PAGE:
$100,000 — one hundred thousand dollars — that’s what the Rock and Roll Hall of Fame is soliciting from big names, VIPs and rock stars for their big Madison Square Garden shows on Oct. 29 and 30. The shows — billed as the 25th Anniversary Concerts for the Rock & Roll Hall of Fame Foundation, not the I.M.Pei-designed Museum in Cleveland — feature Bruce Springsteen, U2, Metallica, Simon and/or Garfunkel, Eric Clapton, Crosby Stills Nash & Friends and, in a nod to soul music, Stevie Wonder and Aretha Franklin.
The Rock Hall is offering four VIP packages priced at $100,000, $50,000, $25,000 and $5,000.
This is all “to support the Rock and Roll Hall of Fame Foundation” in New York, run by Rolling Stone magazine publisher Jann Wenner. There is no mention on the solicitation of the Museum in Cleveland, except to include one-year memberships as part of all the packages.
The $100,000 package is the best. It includes 10 premium seats for each night located either on the floor or in the loge — no guarantees, though. Just best seats available. But it also buys an invitation to Wenner’s private dinner on Oct. 28, another pre-concert dinner for VIPs, and rehearsal tickets. The best thing in the package: “Exclusive gift items and collectible laminates.” The total deductible amount is $84,750.
That the Rock Hall has become big business is no secret to readers of this column. The Foundation lists $14 million in assets already, and pays its chief staffer, Joel Peresman, a former exec at Madison Square Garden, more than $350,000 a year in salary.
But the foundation has come under fire in recent years for who it inducts into the Hall of Fame and who has been left out. That’s a list that begins with Chubby Checker, inventor of the the Twist, to artists like Neil Diamond, the Hollies, Neil Sedaka, Rufus & Carla Thomas, Donovan, Carole King, Chicago, Dionne Warwick, Hall & Oates, the late Billy Preston, Linda Ronstadt, Carly Simon, the Moody Blues, Cliff Richard & the Shadows, and dozens more who for some reason Wenner and his nominating committee don’t consider “hip.” Two years ago the Foundation was embroiled in a voting scandal when Wenner ripped up a ballot inducting the Dave Clark Five so he could include Grandmaster Flash instead.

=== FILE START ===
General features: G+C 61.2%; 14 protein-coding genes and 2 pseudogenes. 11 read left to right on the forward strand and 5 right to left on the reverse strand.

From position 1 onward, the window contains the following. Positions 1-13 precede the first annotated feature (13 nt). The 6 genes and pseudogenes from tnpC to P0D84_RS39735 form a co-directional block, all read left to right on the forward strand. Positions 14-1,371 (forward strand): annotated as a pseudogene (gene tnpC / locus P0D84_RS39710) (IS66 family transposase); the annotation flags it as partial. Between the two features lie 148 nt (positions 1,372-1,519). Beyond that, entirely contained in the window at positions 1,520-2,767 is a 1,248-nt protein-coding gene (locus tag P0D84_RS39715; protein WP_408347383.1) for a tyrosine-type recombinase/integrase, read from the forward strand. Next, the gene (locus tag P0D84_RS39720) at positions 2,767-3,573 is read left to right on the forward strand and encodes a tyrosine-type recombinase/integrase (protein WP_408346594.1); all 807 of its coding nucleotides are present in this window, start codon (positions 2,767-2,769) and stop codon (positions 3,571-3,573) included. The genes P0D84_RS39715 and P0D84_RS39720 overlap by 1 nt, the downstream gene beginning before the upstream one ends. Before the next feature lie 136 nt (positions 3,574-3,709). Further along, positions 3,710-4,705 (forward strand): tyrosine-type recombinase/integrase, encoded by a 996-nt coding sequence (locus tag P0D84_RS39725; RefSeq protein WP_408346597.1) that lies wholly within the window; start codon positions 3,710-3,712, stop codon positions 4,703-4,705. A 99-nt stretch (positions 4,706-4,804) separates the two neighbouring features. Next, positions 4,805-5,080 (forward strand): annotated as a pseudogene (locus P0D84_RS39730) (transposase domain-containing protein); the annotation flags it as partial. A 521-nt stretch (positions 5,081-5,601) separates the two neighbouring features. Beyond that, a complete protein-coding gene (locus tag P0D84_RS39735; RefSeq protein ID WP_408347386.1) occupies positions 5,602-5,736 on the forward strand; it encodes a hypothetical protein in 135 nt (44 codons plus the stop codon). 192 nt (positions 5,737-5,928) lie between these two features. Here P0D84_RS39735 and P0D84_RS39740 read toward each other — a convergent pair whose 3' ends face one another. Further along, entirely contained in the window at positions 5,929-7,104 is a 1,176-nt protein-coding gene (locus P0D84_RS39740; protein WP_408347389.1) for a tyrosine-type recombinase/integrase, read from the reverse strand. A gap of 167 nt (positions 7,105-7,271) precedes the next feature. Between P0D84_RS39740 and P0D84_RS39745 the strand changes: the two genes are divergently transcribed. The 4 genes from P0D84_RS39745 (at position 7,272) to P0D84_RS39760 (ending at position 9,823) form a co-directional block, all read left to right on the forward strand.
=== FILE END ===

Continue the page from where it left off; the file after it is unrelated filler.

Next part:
For years, the Rock Hall also paid close attention to rock’s roots, mostly because of the presence of Atlantic Records founder Ahmet Ertegun. But insiders agree that since Ertegun’s death in December 2006, Wenner is working without anyone to modify his behavior. Most of the nominating committee consists of rock writers who have either worked for him in the past for work for him now. It’s funny to think that the original 1986 committee included ’60s deejay Norm N. Nite and the blues musician John Hammond, giving it ties to rock’s origins. That notion must seem quaint now.